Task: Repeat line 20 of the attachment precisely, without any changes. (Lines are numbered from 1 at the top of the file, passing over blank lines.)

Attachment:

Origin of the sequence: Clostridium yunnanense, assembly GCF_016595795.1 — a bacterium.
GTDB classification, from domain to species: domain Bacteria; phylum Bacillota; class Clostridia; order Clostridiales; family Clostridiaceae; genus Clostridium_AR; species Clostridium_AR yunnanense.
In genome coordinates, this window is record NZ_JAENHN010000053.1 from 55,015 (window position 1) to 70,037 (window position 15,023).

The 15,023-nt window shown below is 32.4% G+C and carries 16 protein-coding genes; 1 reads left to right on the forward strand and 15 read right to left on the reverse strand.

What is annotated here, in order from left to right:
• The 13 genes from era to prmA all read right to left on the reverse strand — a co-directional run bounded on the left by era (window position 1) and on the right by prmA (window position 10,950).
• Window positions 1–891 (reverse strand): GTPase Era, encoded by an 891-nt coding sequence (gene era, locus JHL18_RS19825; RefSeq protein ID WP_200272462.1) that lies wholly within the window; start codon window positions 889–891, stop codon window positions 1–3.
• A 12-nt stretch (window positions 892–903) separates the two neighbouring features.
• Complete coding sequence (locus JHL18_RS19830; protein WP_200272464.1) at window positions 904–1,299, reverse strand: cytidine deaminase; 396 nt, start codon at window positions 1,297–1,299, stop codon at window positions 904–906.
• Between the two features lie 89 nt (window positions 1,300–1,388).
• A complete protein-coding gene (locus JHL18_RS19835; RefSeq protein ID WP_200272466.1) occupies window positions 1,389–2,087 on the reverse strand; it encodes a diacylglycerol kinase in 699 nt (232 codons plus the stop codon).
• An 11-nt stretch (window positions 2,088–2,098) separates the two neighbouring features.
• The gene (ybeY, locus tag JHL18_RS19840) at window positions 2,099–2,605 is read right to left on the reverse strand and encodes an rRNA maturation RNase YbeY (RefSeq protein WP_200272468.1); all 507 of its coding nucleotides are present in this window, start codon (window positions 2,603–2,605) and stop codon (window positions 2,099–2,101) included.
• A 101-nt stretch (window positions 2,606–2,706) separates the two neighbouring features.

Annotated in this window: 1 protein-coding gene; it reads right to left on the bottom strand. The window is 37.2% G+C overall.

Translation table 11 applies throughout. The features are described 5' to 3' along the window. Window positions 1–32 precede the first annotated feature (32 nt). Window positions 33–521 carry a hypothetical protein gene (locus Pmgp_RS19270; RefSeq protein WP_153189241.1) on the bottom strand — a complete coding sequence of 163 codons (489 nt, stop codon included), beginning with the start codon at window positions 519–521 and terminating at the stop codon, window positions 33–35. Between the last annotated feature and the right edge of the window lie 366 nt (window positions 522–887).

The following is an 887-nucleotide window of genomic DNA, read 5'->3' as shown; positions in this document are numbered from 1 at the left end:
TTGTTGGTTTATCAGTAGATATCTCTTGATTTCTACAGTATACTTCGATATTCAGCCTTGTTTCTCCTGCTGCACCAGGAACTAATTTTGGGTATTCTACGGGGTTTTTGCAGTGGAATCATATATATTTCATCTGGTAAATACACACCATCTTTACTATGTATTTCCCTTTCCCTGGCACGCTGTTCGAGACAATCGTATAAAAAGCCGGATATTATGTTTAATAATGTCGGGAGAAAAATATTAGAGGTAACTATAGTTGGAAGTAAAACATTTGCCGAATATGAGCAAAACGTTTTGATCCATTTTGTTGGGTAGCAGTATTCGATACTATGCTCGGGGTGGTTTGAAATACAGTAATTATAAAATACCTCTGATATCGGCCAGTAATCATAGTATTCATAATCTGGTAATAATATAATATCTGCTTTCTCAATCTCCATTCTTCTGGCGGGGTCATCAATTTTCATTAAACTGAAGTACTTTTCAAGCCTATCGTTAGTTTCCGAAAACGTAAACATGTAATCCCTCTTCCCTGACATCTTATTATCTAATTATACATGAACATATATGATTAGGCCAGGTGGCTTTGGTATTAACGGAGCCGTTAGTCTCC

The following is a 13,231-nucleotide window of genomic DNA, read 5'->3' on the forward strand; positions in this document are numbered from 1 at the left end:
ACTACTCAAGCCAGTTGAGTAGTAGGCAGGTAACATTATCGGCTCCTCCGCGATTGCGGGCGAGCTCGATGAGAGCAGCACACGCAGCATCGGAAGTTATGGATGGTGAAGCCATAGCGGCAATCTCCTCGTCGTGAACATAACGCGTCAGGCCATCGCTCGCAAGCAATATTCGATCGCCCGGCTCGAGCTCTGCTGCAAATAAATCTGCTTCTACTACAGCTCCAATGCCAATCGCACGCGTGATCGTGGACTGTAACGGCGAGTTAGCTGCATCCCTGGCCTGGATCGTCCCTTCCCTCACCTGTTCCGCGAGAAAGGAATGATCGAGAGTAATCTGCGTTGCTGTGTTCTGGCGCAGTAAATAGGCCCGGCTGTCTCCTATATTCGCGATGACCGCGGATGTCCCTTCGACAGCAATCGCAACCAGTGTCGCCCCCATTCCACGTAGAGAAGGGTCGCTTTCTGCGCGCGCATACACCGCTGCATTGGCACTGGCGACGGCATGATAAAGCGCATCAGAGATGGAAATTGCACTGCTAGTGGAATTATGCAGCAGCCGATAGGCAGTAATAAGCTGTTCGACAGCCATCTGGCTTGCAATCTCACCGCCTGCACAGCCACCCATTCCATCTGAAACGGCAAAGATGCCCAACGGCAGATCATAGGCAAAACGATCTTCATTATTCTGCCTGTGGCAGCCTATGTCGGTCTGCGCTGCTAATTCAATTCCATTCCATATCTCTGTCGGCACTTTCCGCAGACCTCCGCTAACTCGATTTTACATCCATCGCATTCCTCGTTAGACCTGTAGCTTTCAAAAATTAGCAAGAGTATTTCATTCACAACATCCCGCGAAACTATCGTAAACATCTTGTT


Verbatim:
ACTACTCAAGCCAGTTGAGTAGTAGGCAGGTAACATTATCGGCTCCTCCGCGATTGCGGGCGAGCTCGATGAGAGCAGCACACGCAGCATCGGAAGTTATGGATGGTGAAGCCATAGCGGCAATCTCCTCGTCGTGAACATAACGCGTCAGGCCATCGCTCGCAAGCAATATTCGATCGCCCGGCTCGAGCTCTGCTGCAAATAAATCTGCTTCTACTACAGCTCCAATGCCAATCGCACGCGTGATCGTGGACTGTAACGGCGAGTTAGCTGCATCCCTGGCCTGGATCGTCCCTTCCCTCACCTGTTCCGCGAGAAAGGAATGATCGAGAGTAATCTGCGTTGCTGTGTTCTGGCGCAGTAAATAGGCCCGGCTGTCTCCTATATTCGCGATGACCGCGGATGTCCCTTCGACAGCAATCGCAACCAGTGTCGCCCCCATTCCACGTAGAGAAGGGTCGCTTTCTGCGCGCGCATACACCGCTGCATTGGCACTGGCGACGGCATGATAAAGCGCATCAGAGATGGAAATTGCACTGCTAGTGGAATTATGCAGCAGCCGATAGGCAGTAATAAGCTGTTCGACAGCCATCTGGCTTGCAATCTCACCGCCTGCACAGCCACCCATTCCATCTGAAACGGCAAAGATGCCCAACGGCAGATCATAGGCAAAACGATCTTCATTATTCTGCCTGTGGCAGCCTATGTCGGTCTGCGCTGCTAATTCAATTCCATTCCATATCTCTGTCGGCACTTTCCGCAGACCTCCGCTAACTCGATTTTACATCCATCGCATTCCTCGTTAGACCTGTAGCTTTCAAAAATTAGCAAGAGTATTTCATTCACAACATCCCGCGAAACTATCGTAAACATCTTGTT